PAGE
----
Protecting Plants from Jack Frost
Tuesday, January 20, 2015 10:44:25 AM America/Los_Angeles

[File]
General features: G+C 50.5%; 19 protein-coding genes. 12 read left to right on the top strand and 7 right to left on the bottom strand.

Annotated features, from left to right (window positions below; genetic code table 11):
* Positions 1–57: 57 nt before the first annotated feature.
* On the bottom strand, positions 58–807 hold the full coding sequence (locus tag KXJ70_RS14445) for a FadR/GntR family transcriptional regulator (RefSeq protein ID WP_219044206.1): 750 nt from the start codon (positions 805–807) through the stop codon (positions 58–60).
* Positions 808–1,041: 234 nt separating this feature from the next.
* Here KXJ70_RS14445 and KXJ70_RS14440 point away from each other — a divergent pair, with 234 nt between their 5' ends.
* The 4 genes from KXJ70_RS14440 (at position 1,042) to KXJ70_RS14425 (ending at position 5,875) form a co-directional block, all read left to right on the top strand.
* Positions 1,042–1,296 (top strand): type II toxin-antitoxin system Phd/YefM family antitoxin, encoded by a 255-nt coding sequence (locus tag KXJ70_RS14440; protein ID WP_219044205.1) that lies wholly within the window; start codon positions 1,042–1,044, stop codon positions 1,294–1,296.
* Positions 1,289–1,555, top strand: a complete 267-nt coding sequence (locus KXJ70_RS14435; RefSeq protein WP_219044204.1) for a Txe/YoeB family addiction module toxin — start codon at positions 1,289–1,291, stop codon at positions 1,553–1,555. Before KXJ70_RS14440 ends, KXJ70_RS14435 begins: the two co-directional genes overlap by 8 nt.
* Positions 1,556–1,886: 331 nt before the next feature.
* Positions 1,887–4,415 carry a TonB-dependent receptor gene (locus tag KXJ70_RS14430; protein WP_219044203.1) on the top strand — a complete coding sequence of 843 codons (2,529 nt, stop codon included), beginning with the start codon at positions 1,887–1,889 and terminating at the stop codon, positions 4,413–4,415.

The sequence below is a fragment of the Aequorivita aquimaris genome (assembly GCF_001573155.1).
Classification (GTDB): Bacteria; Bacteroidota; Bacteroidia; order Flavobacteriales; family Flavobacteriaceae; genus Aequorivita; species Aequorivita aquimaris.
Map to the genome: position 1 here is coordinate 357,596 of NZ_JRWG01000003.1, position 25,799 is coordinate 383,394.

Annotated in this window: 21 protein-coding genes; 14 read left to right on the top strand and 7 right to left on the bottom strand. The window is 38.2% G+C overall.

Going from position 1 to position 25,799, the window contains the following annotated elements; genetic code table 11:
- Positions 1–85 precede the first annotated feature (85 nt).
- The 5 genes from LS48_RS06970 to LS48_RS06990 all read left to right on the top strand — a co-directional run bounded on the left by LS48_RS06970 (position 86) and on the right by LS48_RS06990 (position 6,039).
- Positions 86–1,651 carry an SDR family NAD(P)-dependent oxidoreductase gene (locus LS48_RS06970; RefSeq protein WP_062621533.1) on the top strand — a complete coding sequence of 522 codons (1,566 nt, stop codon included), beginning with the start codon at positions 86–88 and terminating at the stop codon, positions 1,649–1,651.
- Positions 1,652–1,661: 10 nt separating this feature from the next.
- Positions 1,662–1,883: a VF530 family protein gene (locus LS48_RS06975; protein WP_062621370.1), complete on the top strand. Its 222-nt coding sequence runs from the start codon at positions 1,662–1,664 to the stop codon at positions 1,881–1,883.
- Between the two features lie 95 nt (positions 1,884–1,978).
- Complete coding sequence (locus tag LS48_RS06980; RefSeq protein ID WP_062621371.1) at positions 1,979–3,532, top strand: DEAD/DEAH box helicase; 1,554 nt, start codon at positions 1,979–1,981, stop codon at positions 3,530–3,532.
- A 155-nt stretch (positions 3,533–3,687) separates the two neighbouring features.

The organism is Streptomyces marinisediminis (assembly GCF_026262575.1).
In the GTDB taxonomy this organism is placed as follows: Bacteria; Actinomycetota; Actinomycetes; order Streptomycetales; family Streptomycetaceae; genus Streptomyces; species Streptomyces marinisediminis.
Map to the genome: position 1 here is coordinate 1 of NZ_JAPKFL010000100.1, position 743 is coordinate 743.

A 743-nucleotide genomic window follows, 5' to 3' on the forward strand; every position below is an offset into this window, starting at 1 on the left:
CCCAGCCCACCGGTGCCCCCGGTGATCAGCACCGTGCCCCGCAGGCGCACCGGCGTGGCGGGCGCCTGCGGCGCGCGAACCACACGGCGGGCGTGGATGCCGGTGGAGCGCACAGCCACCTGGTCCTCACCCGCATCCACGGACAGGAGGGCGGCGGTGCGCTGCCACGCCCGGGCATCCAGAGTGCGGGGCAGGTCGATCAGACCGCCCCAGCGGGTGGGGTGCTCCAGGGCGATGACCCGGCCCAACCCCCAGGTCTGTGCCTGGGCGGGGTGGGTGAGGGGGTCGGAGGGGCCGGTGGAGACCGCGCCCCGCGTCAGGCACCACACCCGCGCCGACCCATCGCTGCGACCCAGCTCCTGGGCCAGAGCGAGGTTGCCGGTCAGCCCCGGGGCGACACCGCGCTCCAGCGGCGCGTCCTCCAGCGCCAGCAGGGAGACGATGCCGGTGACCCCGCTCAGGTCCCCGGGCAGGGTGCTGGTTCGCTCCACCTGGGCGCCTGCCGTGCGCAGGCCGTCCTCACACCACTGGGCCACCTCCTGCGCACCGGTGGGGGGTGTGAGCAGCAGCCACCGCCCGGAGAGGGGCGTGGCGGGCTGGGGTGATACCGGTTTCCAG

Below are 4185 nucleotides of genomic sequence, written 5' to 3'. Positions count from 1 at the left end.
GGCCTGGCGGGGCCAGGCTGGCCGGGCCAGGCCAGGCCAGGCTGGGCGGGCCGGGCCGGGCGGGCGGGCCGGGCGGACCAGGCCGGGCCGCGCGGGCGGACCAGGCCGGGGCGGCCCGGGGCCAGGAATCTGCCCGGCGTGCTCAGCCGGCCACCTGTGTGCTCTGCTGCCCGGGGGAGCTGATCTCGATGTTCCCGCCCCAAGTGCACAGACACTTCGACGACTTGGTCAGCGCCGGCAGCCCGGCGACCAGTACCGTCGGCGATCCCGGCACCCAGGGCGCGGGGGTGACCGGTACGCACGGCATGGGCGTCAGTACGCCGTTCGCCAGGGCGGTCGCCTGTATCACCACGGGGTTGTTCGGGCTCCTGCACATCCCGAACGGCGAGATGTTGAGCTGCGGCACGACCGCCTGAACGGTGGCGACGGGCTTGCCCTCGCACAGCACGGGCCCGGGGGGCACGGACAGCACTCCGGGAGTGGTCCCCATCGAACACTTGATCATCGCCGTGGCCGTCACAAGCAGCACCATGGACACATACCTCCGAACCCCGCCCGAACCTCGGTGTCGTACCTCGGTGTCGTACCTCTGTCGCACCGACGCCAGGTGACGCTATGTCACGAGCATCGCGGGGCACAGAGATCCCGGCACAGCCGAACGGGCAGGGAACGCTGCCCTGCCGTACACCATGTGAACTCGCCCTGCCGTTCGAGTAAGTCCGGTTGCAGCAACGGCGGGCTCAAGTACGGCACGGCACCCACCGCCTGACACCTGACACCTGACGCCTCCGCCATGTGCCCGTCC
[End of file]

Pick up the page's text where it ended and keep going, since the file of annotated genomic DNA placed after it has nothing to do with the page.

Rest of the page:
As we say goodbye to summer, waving solemnly and promising to write, fall approaches. A knock on the door causes us to look out, noticing through the peephole that Jack Frost sits on the porch. We try to act like we arenâ€™t home, turning off the lights and hiding behind the couch, but itâ€™s no use: tis the season for cold weather. For many of us, cold weather isnâ€™t that big of a deal. We have winter coats, we have fire places, and we have furnaces. But, for others, winter weather is highly inconvenient. This is particularly true for people who garden: frost is the enemy of plants. While it can make people cold, or cause momentarily numbness in our extremities, it does much greater damage to our leafy friends: frost is fatal to many types of shrubbery, causing many of us with green thumbs to greet it with one finger. But, donâ€™t freak out just yet. There is no need to yell a passionate â€œNOOOOâ€ and throw yourself over your rose bushes. There are other means to help keep your plants safe, means that wonâ€™t cause your neighbors to point and stare. Know your frost dates: Depending on where you live, frost dates vary. The first frost of the season may come the same time each year, or it may come early, catching you off guard in a surprise attack. For this reason, itâ€™s important to know your frost dates and follow the local weather reports. If you donâ€™t know the frost is coming, you canâ€™t do anything to protect your plants from it. Add much mulch: The benefits of adding mulch to your garden are plentiful. Not only does mulch enhance the gardenâ€™s appearance, but it also provides protection, keeps in moisture, and supplies nutrients to the soil. When it comes to frost, mulch also helps keep plants warm. Mulch traps heat in, keeping a warm blanket over your plants and helping them to fight off the freeze. Cover them up: When youâ€™re cold, you curl up in a blanket to get warm. This same concept can apply to your garden. Using plastic garbage bags, old towels, or any type of cloth or paper as a shield can help keep your plants from being frosted. It is, however, a good idea not to let the covers come into direct contact with the shrubs. Building a makeshift tent by placing covers atop foot high poles is one of your best bets: this will keep heat in without causing the covers to stick to, and ruin, your garden. Get a garden heater: A garden heater is exactly what it sounds like: a heater for your garden. While these are effective, convenient, and easy to use, a certain amount of caution needs to be applied. Not only can some garden heaters be expensive, but fire hazard conscientious people might not be comfortable leaving a heater on, particularly overnight. A garden that catches fire might keep your plants warm, but it ultimately defeats the purpose of trying to protect them in the first place.
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